The neighborhood is terribly quiet today. I can only assume that my neighbors agreed with my own assessment: it’s too damned hot to do anything outdoors.
As luck would have it, thanks to several online orders and trades, no fewer than eleven books have arrived on my doorstep in the last 48 hours. No fear that I’ll be bored while I’m hiding from the sun….
Some quick reviews, mostly of my vacation reading:
In the Garden of Iden, Kage Baker: Hello. Why have I not read the Company series until now? Check it out:
Once, there was a cabal of merchants and scientists whose purpose was to make money and improve the lot of humankind. They invented Time Travel and Immortality. Now, I was taught that they invented Time Travel first and developed Immortals so they could send people safely back through the years.
In reality it was the other way around. The process for Immortality was developed first. In order to test it, they had to invent Time Travel.
It worked like this: they would send a team of doctors into the past, into 1486 for example, and select some lucky native of that time and confer immortality on him. Then they’d go back to their own time and see if their test case was still around. Had he survived the intervening nine hundred years? He had? How wonderful. Were there any unpleasant side effects? There were? Oops.
That sort of tone carries throughout the whole thing. It’s utterly hilarious and tragic at the same time, ending with the most unpleasant of unpleasant side effects — except I’m sure I’ll see worse things before the series is done. Turns out the library has the rest of the books save one; I’ll be paying a visit once I’ve worked my way through the new arrivals.
Mad Dash, Patricia Gaffney: I love some of Gaffney’s historical romances — no, really — but I haven’t read any of her contemporary novels, most of which seem to be more in the vein of “women’s fiction.” (Ugh, what a category.) I enjoyed this one, but probably wouldn’t have picked it up if it hadn’t been one of my RWA ARCs, and might not have kept reading if I hadn’t been on a plane. What can I say… not my genre.
Tantalize, Cynthia Leitich Smith: vampires, werewolves, and a restaurant on South Congress in Austin. Started out thoroughly charming and fun, but lost me halfway through and never recovered. Alas.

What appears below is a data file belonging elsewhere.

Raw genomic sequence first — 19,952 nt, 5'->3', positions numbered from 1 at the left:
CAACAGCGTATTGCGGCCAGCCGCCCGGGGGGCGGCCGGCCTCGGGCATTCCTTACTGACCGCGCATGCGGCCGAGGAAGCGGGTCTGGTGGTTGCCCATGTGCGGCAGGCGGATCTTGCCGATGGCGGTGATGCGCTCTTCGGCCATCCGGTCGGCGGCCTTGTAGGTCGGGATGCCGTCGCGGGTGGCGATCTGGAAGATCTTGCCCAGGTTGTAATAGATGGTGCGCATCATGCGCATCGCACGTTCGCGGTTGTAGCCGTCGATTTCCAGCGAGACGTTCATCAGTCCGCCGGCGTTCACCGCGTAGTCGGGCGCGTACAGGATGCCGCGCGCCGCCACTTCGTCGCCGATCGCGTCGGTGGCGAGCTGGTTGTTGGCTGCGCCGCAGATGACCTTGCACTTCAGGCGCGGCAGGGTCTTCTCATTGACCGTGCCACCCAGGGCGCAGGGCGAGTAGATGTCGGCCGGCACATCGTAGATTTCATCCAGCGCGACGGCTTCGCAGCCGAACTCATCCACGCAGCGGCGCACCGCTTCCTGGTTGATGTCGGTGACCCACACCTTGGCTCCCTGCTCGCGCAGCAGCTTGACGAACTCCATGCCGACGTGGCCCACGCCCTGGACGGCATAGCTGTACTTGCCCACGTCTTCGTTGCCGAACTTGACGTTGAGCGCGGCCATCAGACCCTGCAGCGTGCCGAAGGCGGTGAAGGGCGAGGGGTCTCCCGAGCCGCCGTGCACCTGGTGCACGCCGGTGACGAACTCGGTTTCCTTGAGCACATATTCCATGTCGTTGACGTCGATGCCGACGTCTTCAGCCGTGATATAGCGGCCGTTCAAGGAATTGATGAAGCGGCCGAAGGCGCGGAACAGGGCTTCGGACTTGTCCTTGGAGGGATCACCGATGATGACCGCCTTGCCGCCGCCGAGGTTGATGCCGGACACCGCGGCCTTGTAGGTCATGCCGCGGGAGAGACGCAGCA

The Mirador, Sarah Monette: Lovely! At first things were moving a bit slowly, and the characters all seemed to be careening off on various tangents that I didn’t fully understand, but of course all the plot threads came together neatly (and heartbreakingly) at the end. The Locus review said something about the space devoted to the characters’ interior lives. They’re right; there’s a lot. However, since the characters were finally stopping to think about things that have made me go “Would you please stop and think about that?!” for two books now, I was pleased — all the more so because the soul-searching led to some great action toward the end. Very much looking forward to the final volume.
Undertow, Elizabeth Bear: Well, that was fun. What I know about physics could be writ on my pinky nail, so the error I’m told is in here somewhere? Escaped my notice. I was far too busy squeeing as things blew up. I do love the fact that the ending wasn’t tidy. A tidy ending would have sat wrong on these marvelously fucked-up characters.
A Companion to Wolves, Sarah Monette and Elizabeth Bear: Yes, I’m on a Bear-and-Monette binge here. This is the one I tracked down in advance of its October publication. It is not a comfortable book. I think it is an excellent one, and it’s exactly the response that McCaffrey’s green dragonrider problem cried out for. I enjoyed it quite a bit, but it left me unsettled… as it was no doubt intended to do.
That’s it for now. These boxes have brought me more sequels — Red Seas Under Red Skies, Eclipse, Poltergeist, and a bunch of other stuff, so if you need me in the next couple of weeks, I’ll be reading.
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